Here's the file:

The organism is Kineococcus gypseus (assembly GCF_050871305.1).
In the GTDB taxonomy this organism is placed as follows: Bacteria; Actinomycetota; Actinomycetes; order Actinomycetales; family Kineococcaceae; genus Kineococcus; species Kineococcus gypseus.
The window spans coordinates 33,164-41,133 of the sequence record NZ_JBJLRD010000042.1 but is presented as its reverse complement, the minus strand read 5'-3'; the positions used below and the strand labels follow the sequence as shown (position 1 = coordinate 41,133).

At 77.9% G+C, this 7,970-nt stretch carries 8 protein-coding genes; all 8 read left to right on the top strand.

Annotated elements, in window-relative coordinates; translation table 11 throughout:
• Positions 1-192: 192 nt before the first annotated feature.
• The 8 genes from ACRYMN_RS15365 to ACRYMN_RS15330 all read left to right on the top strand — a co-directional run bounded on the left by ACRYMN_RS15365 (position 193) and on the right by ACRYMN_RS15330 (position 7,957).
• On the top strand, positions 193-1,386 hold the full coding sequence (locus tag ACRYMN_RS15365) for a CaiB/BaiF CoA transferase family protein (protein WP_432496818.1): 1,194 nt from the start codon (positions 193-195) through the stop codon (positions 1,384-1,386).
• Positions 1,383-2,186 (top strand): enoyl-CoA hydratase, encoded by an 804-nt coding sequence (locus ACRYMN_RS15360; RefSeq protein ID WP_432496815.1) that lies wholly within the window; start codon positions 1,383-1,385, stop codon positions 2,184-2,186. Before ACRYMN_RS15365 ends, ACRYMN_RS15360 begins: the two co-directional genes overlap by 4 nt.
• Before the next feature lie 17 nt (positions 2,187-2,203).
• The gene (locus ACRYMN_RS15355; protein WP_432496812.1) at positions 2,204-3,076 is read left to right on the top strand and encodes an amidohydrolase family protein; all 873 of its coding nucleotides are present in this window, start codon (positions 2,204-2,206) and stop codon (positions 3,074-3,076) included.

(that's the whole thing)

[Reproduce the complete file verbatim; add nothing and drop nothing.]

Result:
The organism is Kineococcus gypseus (assembly GCF_050871305.1).
In the GTDB taxonomy this organism is placed as follows: Bacteria; Actinomycetota; Actinomycetes; order Actinomycetales; family Kineococcaceae; genus Kineococcus; species Kineococcus gypseus.
The window spans coordinates 33,164-41,133 of the sequence record NZ_JBJLRD010000042.1 but is presented as its reverse complement, the minus strand read 5'-3'; the positions used below and the strand labels follow the sequence as shown (position 1 = coordinate 41,133).

At 77.9% G+C, this 7,970-nt stretch carries 8 protein-coding genes; all 8 read left to right on the top strand.

Annotated elements, in window-relative coordinates; translation table 11 throughout:
• Positions 1-192: 192 nt before the first annotated feature.
• The 8 genes from ACRYMN_RS15365 to ACRYMN_RS15330 all read left to right on the top strand — a co-directional run bounded on the left by ACRYMN_RS15365 (position 193) and on the right by ACRYMN_RS15330 (position 7,957).
• On the top strand, positions 193-1,386 hold the full coding sequence (locus tag ACRYMN_RS15365) for a CaiB/BaiF CoA transferase family protein (protein WP_432496818.1): 1,194 nt from the start codon (positions 193-195) through the stop codon (positions 1,384-1,386).
• Positions 1,383-2,186 (top strand): enoyl-CoA hydratase, encoded by an 804-nt coding sequence (locus ACRYMN_RS15360; RefSeq protein ID WP_432496815.1) that lies wholly within the window; start codon positions 1,383-1,385, stop codon positions 2,184-2,186. Before ACRYMN_RS15365 ends, ACRYMN_RS15360 begins: the two co-directional genes overlap by 4 nt.
• Before the next feature lie 17 nt (positions 2,187-2,203).
• The gene (locus ACRYMN_RS15355; protein WP_432496812.1) at positions 2,204-3,076 is read left to right on the top strand and encodes an amidohydrolase family protein; all 873 of its coding nucleotides are present in this window, start codon (positions 2,204-2,206) and stop codon (positions 3,074-3,076) included.